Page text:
Ecological stability can refer to types of stability in a continuum ranging from resilience (returning quickly to a previous state) to constancy to persistence. The precise definition depends on the ecosystem in question, the variable or variables of interest, and the overall context. In the context of conservation ecology, stable populations are often defined as ones that do not go extinct. Researchers applying mathematical models from system dynamics usually use Lyapunov stability.12
Local stability indicates that a system is stable over small short-lived disturbances, while global stability indicates a system highly resistant to change in species composition and/or food web dynamics.
Observational studies of ecosystems use constancy to describe living systems that can remain unchanged.
Resistance and inertia deal with a system's inherent response to some perturbation.
A perturbation is any externally imposed change in conditions, usually happening in a short time period. Resistance is a measure of how little the variable of interest changes in response to external pressures. Inertia (or persistence) implies that the living system is able to resist external fluctuations. In the context of changing ecosystems in post-glacial North America, E.C. Pielou remarked at the outset of her overview,
"It obviously takes considerable time for mature vegetation to become established on newly exposed ice scoured rocks or glacial till...it also takes considerable time for whole ecosystems to change, with their numerous interdependent plant species, the habitats these create, and the animals that live in the habitats. Therefore, climatically caused fluctuations in ecological communities are a damped, smoothed-out version of the climatic fluctuations that cause them."3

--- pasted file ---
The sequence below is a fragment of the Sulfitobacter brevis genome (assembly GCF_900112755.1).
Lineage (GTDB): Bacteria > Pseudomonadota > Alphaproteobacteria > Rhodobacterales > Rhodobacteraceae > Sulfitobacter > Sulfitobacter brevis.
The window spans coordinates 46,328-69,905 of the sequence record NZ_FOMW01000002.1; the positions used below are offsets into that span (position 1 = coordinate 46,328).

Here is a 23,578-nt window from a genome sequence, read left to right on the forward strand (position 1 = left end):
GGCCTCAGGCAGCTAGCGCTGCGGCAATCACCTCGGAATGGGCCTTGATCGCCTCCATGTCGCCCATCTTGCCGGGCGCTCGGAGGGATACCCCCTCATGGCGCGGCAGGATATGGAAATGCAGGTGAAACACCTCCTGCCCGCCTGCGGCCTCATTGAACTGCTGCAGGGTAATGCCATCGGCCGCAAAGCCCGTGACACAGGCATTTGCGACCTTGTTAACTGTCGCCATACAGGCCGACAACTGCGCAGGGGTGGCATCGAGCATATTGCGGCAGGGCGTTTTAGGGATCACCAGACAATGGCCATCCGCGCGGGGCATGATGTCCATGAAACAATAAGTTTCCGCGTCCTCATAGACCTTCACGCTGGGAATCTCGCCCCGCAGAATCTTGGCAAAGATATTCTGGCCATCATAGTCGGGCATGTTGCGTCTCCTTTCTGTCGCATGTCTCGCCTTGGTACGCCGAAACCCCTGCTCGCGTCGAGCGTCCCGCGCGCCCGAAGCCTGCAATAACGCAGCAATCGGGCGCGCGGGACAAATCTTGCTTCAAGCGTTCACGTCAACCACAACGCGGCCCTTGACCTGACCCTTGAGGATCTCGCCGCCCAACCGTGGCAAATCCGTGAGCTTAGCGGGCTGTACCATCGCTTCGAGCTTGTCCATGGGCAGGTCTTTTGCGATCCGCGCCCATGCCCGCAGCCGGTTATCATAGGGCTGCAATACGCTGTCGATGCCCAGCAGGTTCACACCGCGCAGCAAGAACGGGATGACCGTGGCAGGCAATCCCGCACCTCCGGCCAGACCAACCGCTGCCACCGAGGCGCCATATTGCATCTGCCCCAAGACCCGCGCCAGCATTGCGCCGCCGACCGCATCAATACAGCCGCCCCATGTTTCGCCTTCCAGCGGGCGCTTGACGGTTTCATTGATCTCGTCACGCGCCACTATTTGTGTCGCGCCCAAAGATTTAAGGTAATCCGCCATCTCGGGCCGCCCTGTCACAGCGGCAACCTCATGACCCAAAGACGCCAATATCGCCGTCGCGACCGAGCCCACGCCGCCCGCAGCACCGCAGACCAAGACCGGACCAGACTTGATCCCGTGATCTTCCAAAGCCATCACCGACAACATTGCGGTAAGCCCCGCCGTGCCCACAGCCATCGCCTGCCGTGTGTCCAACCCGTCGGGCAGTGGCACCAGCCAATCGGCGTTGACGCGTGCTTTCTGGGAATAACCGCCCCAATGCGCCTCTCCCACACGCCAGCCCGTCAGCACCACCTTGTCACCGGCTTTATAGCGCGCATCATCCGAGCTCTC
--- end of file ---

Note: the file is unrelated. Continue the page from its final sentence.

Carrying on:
Resilience is the tendency of a system to return to a previous state after a perturbation. Elasticity and amplitude are measures of resilience. Elasticity is the speed with which a system returns. Amplitude is a measure of how far a system can be moved from the previous state and still return. Ecology borrows the idea of neighborhood stability and a domain of attraction from dynamical systems theory.
- Justus, James (2006). "Ecological and Lyanupov Stability" (PDF). Paper presented at the Biennial Meeting of The Philosophy of Science Association, Vancouver, Canada.
- Justus, J (2008). "Ecological and Lyanupov Stability". Philosophy of Science 75 (4): 421–436. doi:10.1086/595836.(Published version of above paper)
- Pielou, After the Ice Age: The Return of Life to Glaciated North America (Chicago: University of Chicago Press) 1991:13
- Hall, Charles A.S. (Publication date unclear). ""Ecology" (Accessed at World Book online reference centre)". Retrieved 2009-06-16. dead link Note: This appears to be a business site, accessible via subscription only. Unable to verify Hall's publication. However, Hall has published a large number of works pertaining to ecology, and the link to his website is below.
- Homepage, for publications of Charles A S Hall with. "Hall's publications on ecology". Retrieved 2009-10-08. See Complete Publications List in Publications section.
- Dynamic equilibrium
- Keystone species
- Principle of faunal succession
- Resilience (ecology)
- Systems analysis